The main reason there's been no communique from moi has everything to do with moi.  I believe I've said it before but it bears repeating.  When Phil does better, I tend to do worse.  Or at least for a while I do worse.  This last week was a crucible and a gauntlet that had to be gone through but like all crucibles and gauntlets, it hurt like hell but I am the better for it having come out the other side.

For all you migraineurs out there all I have to do is mention the word migraine and I have your complete understanding of what I went through last week.  (Non-migraineurs just imagine having the worst headache of your life on one side of your head, right behind your eye, with some degree of nausea and a complete lack of energy, apathy really, for about 6 days).  Combine that with ineffective medication, sleep deprivation secondary to dealing with my children's night terrors and grief reactions and you have the essence of the fog I found myself in.  Unfortunately it didn't stop there.  What migraineurs also know is that there is often a depressive element that comes from being so incapacitated by pain and from living in such an altered state for that length of time.  It was a dark, long and lonely week.  

The hardest part about it all?  Continuing to be chief cook and bottle washer.  Being mom, wife, nurse, chauffeur, cleaner, cook, laundress, teacher, disciplinarian, comforter.  Did I leave anything out?  Oh yeah, being me!  I had a feeling I didn't have much reserve in me but after this past week, I now know in no uncertain terms that I have no reserve.  It's not an indictment of anyone or a judgment.  It just is what it is, a sad statement of fact about the ravages of cancer on the family and the care givers.  So, not only wasn't I capable of writing the blog, but I was also taking a few days rest.  Besides, what was there to write about at that point?

Well, then came Sunday.  I asked Phil to come to church with me and we headed to Newbreak, a church I feel fed by and Bennett enjoys for the kids worship.  Lately the kids will say "I don't want to go to church" but then they have a great time.  This Sunday was no exception.  I told them I needed to go to feed my soul and feel the light of God and I was happy they and Daddy were coming with me.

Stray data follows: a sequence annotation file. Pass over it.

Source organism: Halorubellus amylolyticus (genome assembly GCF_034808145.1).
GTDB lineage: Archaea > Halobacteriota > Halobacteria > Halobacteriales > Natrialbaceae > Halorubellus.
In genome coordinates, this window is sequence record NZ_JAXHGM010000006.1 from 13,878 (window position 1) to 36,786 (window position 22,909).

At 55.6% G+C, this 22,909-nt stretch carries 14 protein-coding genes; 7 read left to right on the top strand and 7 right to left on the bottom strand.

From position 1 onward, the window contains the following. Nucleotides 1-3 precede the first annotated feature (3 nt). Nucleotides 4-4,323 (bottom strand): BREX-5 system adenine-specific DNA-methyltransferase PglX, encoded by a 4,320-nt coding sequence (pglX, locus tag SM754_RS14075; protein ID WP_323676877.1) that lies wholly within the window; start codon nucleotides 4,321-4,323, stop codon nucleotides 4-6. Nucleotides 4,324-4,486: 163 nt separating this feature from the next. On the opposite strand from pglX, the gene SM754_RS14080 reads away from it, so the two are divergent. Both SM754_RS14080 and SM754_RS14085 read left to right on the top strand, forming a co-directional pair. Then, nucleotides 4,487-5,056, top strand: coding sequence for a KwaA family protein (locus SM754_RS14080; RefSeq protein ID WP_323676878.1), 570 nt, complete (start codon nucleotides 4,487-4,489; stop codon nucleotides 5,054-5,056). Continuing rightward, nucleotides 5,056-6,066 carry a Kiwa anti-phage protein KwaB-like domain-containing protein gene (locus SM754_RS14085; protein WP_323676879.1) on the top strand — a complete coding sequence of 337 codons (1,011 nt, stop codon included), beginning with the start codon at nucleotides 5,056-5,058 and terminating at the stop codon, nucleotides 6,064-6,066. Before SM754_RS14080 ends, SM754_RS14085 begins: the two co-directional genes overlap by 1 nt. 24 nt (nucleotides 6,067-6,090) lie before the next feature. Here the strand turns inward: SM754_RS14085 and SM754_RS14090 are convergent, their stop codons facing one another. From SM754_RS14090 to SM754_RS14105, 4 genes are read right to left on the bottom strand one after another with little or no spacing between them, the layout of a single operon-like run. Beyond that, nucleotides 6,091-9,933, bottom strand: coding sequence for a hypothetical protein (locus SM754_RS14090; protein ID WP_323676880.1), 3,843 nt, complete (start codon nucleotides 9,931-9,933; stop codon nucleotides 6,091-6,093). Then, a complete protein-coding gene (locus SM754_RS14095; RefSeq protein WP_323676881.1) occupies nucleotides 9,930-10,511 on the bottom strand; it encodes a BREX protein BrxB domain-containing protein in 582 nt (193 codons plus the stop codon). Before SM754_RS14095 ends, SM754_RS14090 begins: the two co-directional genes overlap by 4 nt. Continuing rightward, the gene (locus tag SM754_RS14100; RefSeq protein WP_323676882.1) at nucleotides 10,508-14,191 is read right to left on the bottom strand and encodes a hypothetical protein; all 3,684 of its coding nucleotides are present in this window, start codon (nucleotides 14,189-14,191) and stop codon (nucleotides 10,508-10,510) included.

The sermon was called "Avoiding the Beat Down" and was basically about how to avoid becoming beat down by the battle with the evils in this world.  It was a Halloween theme but I could see all the ways God was talking to my soul - about not being beat down by migraines, being chief cook and bottle washer, by my responsibilities to Phil and my kids, not being beat down by cancer.

After the service I asked Phil if he'd like to receive prayer up front from the prayer team and he agreed.  A bit of a surprise since he's been on a bit of a spiritual journey of late and I didn't know what he'd say.  We went up front and talked with Mike, the pastor who called over an elder, anointed Phil with oil, prayed and quoted James 5:14 "Is any of you sick? He should call the elders of the church to pray over him and anoint him with oil in the name of the Lord." It was a powerful prayer time and both of us were blessed by it.

When it came time to pick up Bennett from kids worship, he handed me a certificate, very nonchalantly.  When I asked him what it was, he said, "I gave my heart to Jesus today".  It was a Certificate of Salvation they gave out to commemorate the day.  His teacher came over to me and said how excited he was for Bennett and how choked up he always gets for the kids when their names are written in The Book of Life.  Bennett came over and whispered to me that the teachers wanted all the kids to say a prayer together but he couldn't wait and said his silently in his heart while they were all waiting.  So typical!!  I love that boy even with all his impatience.

I had just been talking with my sister Anita about this very thing - what God is up to behind the scenes that we can't see.  What He will do with all this suffering, with Phil's cancer battle, with the story of Phil's amazing recovery from this horrible infection.  How will God use these experiences to further His kingdom and to bring glory to his name?  Because God doesn't waste anything.

As we were walking out on our way to the car I started crying.  I was so happy!  My son came into the Kingdom of God and has started a relationship with the God of the universe.  Right now, while he is so vulnerable, he has Jesus in his heart.  He asked me why I was crying and I told him how happy I was that we'd be seeing each other in heaven.  And that I knew it was well with his soul.  He smiled at me and gave me a big hug and said "It's gonna be OK Mom."  God fed my soul and then some yesterday and claimed victory over the darkness once again.